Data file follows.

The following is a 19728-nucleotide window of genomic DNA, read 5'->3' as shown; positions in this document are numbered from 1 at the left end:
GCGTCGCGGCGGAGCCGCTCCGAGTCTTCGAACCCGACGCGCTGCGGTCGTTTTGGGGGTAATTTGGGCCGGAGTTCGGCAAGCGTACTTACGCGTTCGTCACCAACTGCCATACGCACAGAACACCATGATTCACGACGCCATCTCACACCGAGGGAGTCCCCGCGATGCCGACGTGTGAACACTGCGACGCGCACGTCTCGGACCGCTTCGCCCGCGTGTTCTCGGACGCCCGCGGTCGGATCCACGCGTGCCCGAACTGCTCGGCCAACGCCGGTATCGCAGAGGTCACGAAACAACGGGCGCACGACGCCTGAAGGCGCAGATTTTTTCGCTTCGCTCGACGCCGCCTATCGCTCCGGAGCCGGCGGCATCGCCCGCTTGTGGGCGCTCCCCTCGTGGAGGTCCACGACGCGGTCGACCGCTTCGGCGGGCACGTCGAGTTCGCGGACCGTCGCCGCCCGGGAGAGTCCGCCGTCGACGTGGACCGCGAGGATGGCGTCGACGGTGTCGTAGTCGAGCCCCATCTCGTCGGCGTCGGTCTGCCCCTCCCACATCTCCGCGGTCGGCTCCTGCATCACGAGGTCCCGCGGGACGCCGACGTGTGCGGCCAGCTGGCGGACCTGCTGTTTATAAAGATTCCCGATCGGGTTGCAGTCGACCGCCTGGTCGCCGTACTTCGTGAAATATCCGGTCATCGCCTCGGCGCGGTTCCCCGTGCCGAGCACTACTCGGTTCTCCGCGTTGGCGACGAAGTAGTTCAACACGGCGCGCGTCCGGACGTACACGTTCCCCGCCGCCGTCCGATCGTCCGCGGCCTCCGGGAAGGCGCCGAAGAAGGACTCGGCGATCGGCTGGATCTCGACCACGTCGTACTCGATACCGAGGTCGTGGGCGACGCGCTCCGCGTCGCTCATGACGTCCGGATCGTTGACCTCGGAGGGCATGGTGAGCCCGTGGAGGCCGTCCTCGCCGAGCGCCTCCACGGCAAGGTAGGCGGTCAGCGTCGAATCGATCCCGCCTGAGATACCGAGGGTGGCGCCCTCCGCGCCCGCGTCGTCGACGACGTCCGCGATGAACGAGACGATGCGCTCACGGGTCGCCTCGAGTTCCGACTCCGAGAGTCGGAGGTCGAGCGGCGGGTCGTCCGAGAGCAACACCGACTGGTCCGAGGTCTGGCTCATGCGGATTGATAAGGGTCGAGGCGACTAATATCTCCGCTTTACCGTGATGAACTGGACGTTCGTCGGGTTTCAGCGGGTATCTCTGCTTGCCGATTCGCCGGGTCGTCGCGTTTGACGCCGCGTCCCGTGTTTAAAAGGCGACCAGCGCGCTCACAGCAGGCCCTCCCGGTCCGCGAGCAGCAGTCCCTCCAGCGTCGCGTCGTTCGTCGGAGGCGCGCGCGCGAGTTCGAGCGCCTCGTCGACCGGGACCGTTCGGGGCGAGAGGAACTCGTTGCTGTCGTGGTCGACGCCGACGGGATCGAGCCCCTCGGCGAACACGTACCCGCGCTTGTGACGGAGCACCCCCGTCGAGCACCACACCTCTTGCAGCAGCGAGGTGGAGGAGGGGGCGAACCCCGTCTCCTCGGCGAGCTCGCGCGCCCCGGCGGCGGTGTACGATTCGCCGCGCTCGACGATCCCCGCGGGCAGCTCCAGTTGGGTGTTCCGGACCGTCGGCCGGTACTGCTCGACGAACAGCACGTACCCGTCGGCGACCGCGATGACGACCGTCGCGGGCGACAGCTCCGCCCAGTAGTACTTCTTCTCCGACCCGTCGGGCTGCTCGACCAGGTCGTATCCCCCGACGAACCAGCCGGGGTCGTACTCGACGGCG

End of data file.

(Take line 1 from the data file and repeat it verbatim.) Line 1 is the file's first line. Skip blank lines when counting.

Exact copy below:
The following is a 19728-nucleotide window of genomic DNA, read 5'->3' as shown; positions in this document are numbered from 1 at the left end: